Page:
We’re used to thinking of Shakespeare’s main protagonists as heroes and villains, but this intriguing one-man show casts them instead as saints and sinners. And in a thought-provoking twist, performer Tom Peters and co-writer/director Heather Davies play devil’s advocate and seek the saintly in the sinner and the sinful in the saint – with monarchs Richard III and Henry V reversing their usual roles.
It’s not just its theme that makes this more than a straight-forward compilation of extracts from Shakespeare. Peters begins by presenting a wild-eyed, troubled young man, not unlike Hamlet, soliloquising to his audience. But his chosen character is jealous Leontes from The Winter’s Tale, convinced of his wife’s infidelity – and Peters confides that he suspects his own wife is having an affair. Is she saint or sinner – and if his suspicions are unfounded, what does that make him?
In the impressive setting of St Michael’s Church, dating back to medieval times, it makes sense at first to look for answers in the Bible. But Shakespeare himself is said to have stood by the font as godfather at a christening, so our hero turns to him instead, turning the pages of editions of the plays strewn on the floor and grasping at odd pages stuck on the walls.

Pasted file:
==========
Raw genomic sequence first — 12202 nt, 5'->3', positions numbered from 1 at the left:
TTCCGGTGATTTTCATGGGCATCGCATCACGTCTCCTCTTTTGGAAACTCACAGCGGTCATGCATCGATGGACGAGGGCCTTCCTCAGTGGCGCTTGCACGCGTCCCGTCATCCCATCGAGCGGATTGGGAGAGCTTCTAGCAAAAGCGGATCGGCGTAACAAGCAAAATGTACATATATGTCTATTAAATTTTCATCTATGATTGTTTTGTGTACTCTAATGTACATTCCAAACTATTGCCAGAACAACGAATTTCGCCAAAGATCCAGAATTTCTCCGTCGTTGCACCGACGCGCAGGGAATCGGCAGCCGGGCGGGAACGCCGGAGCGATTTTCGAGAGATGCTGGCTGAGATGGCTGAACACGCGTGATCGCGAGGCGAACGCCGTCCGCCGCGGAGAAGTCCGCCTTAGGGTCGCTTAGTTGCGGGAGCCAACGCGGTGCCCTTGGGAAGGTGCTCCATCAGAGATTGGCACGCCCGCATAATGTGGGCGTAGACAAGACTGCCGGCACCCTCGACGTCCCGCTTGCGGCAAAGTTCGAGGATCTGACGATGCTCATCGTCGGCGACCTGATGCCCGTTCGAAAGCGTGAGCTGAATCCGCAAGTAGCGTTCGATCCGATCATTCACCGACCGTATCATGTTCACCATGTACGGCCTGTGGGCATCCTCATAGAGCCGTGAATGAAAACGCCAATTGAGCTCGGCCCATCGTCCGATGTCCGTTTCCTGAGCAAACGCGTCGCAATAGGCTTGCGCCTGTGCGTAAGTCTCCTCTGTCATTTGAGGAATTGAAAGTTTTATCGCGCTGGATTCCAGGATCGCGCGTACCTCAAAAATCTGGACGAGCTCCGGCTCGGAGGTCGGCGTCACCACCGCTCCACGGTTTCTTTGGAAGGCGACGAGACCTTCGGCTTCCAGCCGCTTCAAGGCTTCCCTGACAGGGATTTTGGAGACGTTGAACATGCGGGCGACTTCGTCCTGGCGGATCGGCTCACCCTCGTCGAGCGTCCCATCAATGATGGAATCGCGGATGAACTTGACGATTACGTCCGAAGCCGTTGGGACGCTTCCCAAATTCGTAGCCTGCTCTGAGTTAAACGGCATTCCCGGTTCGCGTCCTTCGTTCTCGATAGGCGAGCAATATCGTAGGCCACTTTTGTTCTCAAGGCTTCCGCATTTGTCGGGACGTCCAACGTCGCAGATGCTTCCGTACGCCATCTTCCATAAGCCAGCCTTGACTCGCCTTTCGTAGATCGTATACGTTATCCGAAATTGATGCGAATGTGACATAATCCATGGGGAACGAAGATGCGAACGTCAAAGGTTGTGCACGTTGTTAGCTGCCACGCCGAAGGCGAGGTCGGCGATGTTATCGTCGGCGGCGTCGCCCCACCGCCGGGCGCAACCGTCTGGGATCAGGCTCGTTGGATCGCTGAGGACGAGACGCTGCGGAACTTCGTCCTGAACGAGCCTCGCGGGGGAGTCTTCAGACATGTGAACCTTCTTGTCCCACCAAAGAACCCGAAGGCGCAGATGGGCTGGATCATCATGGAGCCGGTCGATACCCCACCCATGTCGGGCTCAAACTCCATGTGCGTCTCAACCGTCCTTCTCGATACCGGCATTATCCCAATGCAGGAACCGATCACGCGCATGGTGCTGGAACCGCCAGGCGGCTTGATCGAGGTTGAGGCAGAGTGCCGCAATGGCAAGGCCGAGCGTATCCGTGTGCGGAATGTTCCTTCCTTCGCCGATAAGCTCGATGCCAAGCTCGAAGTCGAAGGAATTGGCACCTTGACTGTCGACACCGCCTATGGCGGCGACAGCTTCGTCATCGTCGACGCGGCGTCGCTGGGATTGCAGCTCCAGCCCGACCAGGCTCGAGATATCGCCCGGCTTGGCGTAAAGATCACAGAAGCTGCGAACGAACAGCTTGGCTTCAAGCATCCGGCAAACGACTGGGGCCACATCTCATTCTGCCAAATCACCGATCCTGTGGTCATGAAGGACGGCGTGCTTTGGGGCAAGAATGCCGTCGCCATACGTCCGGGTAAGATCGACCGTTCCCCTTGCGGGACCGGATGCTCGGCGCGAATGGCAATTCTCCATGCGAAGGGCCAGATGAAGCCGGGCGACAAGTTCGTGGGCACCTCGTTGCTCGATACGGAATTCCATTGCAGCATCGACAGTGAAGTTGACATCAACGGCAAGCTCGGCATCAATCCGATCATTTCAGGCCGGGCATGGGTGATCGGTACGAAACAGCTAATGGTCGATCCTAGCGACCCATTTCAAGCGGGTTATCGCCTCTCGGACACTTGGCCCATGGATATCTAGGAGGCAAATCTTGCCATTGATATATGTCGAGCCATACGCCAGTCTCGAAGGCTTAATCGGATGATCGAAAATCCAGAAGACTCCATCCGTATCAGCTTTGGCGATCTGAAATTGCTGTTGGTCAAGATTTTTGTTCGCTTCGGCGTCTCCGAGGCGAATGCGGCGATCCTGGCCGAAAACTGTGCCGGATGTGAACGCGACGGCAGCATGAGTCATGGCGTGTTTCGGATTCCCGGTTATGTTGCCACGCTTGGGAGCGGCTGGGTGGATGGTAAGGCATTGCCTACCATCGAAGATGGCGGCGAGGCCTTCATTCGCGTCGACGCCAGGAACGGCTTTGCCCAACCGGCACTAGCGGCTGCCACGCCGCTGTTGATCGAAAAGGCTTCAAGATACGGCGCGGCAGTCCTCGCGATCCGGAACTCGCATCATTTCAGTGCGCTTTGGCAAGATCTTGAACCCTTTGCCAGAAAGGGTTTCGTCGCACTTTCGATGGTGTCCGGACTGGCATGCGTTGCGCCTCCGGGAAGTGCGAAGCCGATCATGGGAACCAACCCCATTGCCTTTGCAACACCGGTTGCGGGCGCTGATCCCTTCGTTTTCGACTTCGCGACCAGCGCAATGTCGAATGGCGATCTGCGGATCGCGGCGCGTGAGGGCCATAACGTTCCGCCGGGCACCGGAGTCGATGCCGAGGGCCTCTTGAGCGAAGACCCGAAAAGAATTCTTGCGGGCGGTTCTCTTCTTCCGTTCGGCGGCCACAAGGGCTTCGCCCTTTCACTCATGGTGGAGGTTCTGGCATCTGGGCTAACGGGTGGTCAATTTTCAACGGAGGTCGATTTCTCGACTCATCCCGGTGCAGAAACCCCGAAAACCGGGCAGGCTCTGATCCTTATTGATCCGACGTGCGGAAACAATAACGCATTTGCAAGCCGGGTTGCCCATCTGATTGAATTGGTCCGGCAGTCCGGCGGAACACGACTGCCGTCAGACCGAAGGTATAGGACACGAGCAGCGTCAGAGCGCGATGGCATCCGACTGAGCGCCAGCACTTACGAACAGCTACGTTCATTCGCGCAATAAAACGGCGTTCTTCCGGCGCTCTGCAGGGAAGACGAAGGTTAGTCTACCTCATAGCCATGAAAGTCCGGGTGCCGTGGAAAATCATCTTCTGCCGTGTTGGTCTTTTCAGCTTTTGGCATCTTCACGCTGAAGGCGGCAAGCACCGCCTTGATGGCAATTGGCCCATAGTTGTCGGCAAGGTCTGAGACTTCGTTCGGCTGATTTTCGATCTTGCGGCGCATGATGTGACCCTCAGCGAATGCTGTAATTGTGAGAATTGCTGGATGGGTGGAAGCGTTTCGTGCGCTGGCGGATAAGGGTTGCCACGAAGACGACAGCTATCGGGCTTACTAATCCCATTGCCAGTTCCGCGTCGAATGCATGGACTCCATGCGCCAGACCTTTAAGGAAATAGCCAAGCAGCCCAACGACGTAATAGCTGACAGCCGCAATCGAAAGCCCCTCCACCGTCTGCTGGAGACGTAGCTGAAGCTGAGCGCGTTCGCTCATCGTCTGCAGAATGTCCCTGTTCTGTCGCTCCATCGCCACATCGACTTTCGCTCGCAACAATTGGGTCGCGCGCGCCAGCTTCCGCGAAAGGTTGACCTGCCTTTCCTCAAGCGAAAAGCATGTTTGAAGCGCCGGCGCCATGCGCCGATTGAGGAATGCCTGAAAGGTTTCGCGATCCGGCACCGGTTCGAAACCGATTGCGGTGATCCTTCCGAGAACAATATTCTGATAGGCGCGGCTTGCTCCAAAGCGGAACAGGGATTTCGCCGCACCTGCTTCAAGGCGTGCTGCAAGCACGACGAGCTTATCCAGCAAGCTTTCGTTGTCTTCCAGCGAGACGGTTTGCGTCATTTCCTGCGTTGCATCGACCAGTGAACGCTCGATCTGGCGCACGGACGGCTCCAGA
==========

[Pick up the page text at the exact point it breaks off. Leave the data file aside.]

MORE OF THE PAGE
Peters, a charismatic performer who has played Macbeth, Robin Hood and Christ for Creation Theatre, easily dominates the space alone. Nicely balancing the cerebral with the physical, he makes great use of the church’s space, leaping on a pew to urge on his troops as Henry V, transforming the pulpit first into a horse by sitting astride it, then a chest for Iachimo to hide in to spy on Imogen (from Cymbeline), by climbing inside it.
So he has all the energy needed to dart from speech to speech, and morph into a whole cast of characters, from Hal to Launce the comic servant in The Two Gentlemen of Verona. He does the women too, not just a monologue from Juliet, but a duologue where he is Marina and her father Pericles! And all the while, he nimbly negotiates Shakespeare’s language, effortlessly launching from modern speech into speeches that sound almost as natural and easy. He’s also a gifted guitarist and singer and the well-chosen musical interludes provide a lovely change of texture and pace.
To make the material accessible to all, not just Shakespeare aficionados, Peters and Davies have worked hard to give enough plot to get into each extract. And it does work, for several eight-year-olds in the audience sat transfixed by the storytelling, and laughed uproariously at the antics of Launce the clown.
- Judi Herman